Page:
by SS Karta Purkh Singh Khalsa, Kansas City MO
Guru Arjan was a leader, a teacher and an example to his followers of an authentic holy man. He showed them, by his intellectual prowess and later martyrdom, that faith can be found in many places, people and ways of worshipping. He honored the work of Guru Nanak, who traveled to many places in India as well as China and the Middle East.
The Holy Scripture of the Sikhs that begins with Nanak’s JapJi is housed in the Gurdwara at Sat Tirath Ashram and is at the center of all Sikh religious services no matter where the Gurdwara happens to be located.
The continuous reading, the Siri Akhand Path, is considered very special and a Sikh holds it as both a privilege and a duty to participate. It is often held on a special occasion, such as a wedding, a death in the family, or a special holiday.
Siri Akhand Path in Missouri
On this Thanksgiving weekend we held the Siri Akhand Path in gratitude, that after a number of years we could bless our house, Sat Tirath Ashram, and the dawning of the Aquarian Age in this special way. Sat Tirath Ashram would be a place like the sacred shrines in India and Gurdwaras worldwide, in which the Guru’s words would ring continuously over 72 hours.
All that is required is the commitment of a number of people willing to maintain the uninterrupted reading; willing to support each other in various ways, including staying awake and alert through the night while a relay of readers engage in the reading.
We here at Sat Tirath Ashram are blessed in that we have a number of people who are committed to the Sikh way of life (as well as to the science of Kundalini Yoga) and for them this was an opportunity to serve God, Guru and each other.
Everything did go well. One resident, a young Indian Sikh man was the bulwark of our reading team. Any time there was a gap, or the danger of someone getting sleepy, he jumped in without hesitation. He slept outside the Gurdwara door every night of the Akhand path, ever ready to do what needed to be done.
Students from our Teacher Training Class also took turns behind the Siri Guru Granth Sahib, reading it for the first time. All reported incredibly uplifting experiences, some gaining new insight into their lives and others reaffirming changes they knew they had to make. We all basked in the glow of the Guru’s words.
Personally, each time I read I had my particular difficulties sitting comfortably, bending over the beloved pages, repeating the words sometimes in Gurmukhi but mostly in the English translation. These words of Nanak, and the words of Kabir and Ravi Das among others, turned my mind inward towards meditation but also outwards toward the universality that the Siri Guru Granth Sahib speaks of constantly.
Attitude of Gratitude
Each time I read, I found that somewhere towards the end of my assigned hour I would get impatient for the next reader. My anxiety would increase, as the pages seemingly crawled past at a snail’s pace. My physical being wanted to escape this difficult task. When the next reader did arrive, I found myself almost resentful and unwilling to give up my place!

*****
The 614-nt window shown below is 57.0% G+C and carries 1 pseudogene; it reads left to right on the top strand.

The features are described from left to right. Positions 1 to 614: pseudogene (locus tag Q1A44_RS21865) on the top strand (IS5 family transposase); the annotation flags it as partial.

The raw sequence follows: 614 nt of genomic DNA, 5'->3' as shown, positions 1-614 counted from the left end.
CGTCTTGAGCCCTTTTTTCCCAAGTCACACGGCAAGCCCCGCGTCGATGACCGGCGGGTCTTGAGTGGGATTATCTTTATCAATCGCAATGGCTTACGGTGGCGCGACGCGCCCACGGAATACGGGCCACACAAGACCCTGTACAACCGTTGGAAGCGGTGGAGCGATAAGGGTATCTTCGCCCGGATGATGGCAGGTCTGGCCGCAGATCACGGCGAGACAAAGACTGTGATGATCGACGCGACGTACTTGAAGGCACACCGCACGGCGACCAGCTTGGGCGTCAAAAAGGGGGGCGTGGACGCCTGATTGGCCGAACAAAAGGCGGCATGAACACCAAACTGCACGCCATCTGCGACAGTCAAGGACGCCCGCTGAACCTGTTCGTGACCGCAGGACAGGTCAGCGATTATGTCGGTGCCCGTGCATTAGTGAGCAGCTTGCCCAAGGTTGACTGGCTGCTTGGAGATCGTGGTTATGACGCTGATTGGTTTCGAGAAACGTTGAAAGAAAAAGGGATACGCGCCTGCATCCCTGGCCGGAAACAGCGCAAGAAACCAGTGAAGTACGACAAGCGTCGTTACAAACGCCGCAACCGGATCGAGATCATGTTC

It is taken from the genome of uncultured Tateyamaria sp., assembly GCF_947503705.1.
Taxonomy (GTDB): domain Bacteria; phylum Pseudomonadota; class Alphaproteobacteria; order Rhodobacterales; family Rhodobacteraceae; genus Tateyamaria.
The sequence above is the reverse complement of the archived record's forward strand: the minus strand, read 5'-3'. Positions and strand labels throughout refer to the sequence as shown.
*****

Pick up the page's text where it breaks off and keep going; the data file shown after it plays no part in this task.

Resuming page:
But of course I did, stepping out from behind the sacred text, turning towards the Guru, pressing my forehead to the cool floor, I felt overwhelmed with gratitude that my Guru had allowed me those precious minutes. I was almost immediately rested, refreshed and eagerly awaiting my next turn.
And so those 72 hours passed quickly, teaching, reading, prepping Guru’s Prasad, sleeping just a little and, admittedly, doing something other than my usual Aquarian Sadhana in the Amrit Vela, as Yogi Bhajan taught us. If this was not THE Aquarian Sadhana it was most assuredly AN Aquarian Sadhana!
I felt like a new person, renewed through the Guru, as if I were just discovering this original way of dealing with my pain and my joy, my depression and elation, my challenges and my inspiration, all the product of the Siri Guru Granth Sahib.
I finally realized that reading from the Siri Guru Granth Sahib would make almost any hour or hours the Amrit Vela. The precious 4 AM to 6:30 AM was also to be found at 5 PM or Noon or any time.
Now I was where I belonged; in truth I had never left it. I was home, behind the Guru, beneath my shawl, embraced by my Beloved, slowly moving my finger across the blessed pages, sometimes whispering the words, sometimes almost shouting them as if to inform all of Creation of the blessedness of all of creation. Wahe Guru!
About the Author
SS Karta Purkh Singh Khalsa is an ordained Sikh Dharma Minister. Director of the 3HO Kundalini Yoga Center of Missouri, Inc. since 1980, Karta Purkh was trained in Kundalini Yoga and Meditation by Yogi Bhajan and has taught Kundalini Yoga since 1976. Karta Purkh Singh is a certified Kundalini Yoga Teacher and a member of the International Kundalini Yoga Teachers Association and the Interfaith Council of Kansas City. He is a certified Kundalini Yoga Teacher Trainer for Levels I and II, an Adjunct Professor at UMKC, a published writer, and award-winning photographer.